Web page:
· agile

Agile: Developer attendance at showcases

On the majority of the projects that I’ve worked on at ThoughtWorks we’ve held a showcase at the end of each iteration to show our client what we’ve been working on and finished over the previous one or two weeks.

The format of these showcases has been fairly similar each time but the people who attended has tended to vary depending on the situation.

As part of the project being worked on at ThoughtWorks University we’ve run a showcase at the end of each week which the whole team have been attending.

Toby pointed out that having everyone there didn’t seem to be the best use of people’s time since the majority of the developers in the room didn’t actually have any input during the showcase.

I’ve often felt the same in that situation although we used a similar approach on a project I worked on last year and it seemed to be quite useful for addressing the human aspect of the project.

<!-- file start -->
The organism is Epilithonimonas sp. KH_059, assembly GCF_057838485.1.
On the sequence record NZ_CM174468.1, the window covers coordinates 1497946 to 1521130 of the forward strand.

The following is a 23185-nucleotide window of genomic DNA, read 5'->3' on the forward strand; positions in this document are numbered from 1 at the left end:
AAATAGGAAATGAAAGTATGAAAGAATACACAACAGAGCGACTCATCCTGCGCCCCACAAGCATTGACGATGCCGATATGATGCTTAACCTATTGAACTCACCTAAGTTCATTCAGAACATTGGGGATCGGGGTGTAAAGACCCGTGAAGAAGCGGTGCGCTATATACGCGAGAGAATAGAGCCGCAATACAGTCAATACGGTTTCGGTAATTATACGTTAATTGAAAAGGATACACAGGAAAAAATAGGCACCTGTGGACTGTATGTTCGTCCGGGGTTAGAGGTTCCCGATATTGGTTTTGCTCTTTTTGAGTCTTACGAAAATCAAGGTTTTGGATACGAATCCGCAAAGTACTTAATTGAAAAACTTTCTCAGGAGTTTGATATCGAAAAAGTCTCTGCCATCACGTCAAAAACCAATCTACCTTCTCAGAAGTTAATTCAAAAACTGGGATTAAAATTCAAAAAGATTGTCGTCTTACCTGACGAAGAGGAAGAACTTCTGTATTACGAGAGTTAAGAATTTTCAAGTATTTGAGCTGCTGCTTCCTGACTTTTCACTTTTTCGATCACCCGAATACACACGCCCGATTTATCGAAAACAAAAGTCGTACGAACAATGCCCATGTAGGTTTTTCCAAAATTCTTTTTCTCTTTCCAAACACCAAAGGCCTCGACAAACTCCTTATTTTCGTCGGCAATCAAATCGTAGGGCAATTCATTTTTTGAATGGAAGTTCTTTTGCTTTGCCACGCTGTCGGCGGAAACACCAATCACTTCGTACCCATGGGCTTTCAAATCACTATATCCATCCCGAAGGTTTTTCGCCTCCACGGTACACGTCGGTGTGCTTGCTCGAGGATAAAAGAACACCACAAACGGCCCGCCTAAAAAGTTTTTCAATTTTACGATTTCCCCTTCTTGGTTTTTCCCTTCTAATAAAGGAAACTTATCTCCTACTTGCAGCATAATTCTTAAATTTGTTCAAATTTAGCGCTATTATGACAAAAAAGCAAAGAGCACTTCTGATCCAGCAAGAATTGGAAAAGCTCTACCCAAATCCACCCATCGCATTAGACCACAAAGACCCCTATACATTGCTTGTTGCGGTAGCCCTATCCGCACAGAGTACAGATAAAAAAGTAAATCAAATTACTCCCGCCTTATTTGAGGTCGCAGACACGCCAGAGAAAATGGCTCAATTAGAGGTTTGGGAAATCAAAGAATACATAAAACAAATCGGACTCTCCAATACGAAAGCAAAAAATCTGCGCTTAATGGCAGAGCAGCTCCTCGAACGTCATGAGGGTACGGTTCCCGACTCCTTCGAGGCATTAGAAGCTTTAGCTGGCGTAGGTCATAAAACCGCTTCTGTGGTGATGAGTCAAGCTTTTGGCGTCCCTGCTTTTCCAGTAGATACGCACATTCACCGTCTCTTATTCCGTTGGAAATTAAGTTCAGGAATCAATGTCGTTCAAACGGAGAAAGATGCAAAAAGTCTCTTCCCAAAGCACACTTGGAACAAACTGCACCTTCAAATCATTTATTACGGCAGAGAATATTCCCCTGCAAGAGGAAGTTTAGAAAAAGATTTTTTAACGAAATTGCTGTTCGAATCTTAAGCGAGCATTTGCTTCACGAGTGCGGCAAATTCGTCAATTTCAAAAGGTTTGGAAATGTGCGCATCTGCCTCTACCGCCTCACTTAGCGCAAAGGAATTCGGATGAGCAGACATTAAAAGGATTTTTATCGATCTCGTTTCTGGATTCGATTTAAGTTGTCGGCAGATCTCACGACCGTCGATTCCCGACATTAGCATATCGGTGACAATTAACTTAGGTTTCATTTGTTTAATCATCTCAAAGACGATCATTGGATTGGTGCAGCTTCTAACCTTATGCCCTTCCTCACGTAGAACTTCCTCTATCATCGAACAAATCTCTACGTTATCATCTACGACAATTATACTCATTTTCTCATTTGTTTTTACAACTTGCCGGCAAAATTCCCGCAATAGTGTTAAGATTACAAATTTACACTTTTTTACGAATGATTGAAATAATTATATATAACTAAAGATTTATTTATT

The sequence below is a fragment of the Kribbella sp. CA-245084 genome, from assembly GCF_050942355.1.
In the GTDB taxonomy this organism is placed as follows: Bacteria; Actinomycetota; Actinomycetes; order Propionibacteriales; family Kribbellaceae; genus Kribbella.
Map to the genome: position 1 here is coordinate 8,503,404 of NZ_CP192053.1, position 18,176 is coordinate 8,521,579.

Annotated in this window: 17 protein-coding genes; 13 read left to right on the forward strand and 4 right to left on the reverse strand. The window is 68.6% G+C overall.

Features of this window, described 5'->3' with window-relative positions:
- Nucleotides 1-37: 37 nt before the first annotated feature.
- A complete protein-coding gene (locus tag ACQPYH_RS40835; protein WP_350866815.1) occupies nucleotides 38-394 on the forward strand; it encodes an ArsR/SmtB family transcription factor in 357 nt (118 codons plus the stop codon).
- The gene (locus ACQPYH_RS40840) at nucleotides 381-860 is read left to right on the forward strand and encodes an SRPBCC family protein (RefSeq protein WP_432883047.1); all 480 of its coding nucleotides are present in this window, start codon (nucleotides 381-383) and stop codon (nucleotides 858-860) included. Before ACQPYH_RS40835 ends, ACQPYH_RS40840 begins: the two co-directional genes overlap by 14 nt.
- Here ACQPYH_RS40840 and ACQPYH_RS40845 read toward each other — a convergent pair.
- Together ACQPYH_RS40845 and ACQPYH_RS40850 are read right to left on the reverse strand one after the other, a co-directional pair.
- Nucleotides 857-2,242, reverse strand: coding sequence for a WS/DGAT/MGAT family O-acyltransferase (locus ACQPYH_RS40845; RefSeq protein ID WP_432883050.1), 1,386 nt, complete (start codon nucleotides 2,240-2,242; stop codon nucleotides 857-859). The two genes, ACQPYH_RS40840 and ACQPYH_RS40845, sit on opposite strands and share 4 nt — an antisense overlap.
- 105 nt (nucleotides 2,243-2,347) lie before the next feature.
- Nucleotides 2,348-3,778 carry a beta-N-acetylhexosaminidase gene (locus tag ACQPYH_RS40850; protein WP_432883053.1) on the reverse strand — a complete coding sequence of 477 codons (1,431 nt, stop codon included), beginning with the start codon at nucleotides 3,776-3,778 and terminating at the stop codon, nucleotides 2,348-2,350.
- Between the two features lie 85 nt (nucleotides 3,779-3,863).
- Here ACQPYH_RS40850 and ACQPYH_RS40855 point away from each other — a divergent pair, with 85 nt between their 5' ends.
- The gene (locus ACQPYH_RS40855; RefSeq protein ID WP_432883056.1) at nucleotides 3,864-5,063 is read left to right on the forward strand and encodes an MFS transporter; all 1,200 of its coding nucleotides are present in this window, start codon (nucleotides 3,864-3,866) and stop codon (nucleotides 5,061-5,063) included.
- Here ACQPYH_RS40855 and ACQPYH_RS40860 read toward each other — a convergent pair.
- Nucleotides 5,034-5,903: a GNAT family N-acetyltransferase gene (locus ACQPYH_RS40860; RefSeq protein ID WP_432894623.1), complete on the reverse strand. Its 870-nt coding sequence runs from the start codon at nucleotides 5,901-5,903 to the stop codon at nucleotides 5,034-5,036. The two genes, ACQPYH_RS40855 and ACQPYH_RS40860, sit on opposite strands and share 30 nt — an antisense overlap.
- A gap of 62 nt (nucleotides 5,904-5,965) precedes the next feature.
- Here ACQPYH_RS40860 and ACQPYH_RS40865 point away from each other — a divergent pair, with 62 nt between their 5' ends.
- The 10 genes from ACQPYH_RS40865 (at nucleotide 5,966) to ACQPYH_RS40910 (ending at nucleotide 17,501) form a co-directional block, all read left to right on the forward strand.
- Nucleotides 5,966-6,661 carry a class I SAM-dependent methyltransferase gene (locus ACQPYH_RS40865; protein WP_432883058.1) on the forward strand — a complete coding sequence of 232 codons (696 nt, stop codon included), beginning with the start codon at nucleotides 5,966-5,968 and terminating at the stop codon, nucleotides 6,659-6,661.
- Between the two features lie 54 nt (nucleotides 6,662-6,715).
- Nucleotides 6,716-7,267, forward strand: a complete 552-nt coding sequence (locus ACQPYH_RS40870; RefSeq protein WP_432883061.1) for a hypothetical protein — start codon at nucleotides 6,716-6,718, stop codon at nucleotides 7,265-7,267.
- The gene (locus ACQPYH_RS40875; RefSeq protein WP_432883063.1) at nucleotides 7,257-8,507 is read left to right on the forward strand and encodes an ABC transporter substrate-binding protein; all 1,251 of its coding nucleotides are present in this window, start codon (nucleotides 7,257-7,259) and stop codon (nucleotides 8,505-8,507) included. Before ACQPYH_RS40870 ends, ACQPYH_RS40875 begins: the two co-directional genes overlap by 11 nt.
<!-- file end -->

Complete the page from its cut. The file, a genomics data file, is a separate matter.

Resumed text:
The client was able to meet all the people on the team and equally the developers were able to gain some insight into the types of conversations that the analysts were having with the client.

In that particular example we had around 10-15 developers so there was quite a big gathering but on the other projects where we’ve had the whole team at the showcase there’s only been 3 or 4 of us.

On the last project I worked on we took it in turns to go to the showcase. I think it’s quite useful to have at least one technical person in a showcase as they’re able to give instant feedback on implementation details such as how difficult it will be to change the way a certain piece of functionality works.

A lot of the time we didn’t have any input but it was interesting that quite often we’d come out of those showcases with more understanding of what the client was trying to achieve with a specific feature.

If we don’t have all the developers in every showcase we do tend to have them all there for the first showcase at least as that tends to be the one where the most stakeholders will be present.

Overall though it’s a call to make depending on the situation and the difficulty in judging the value of attending the showcase seems to come about because a lot of the benefits of attending are indirect whereas staying at our desk and coding has a direct benefit to the project.

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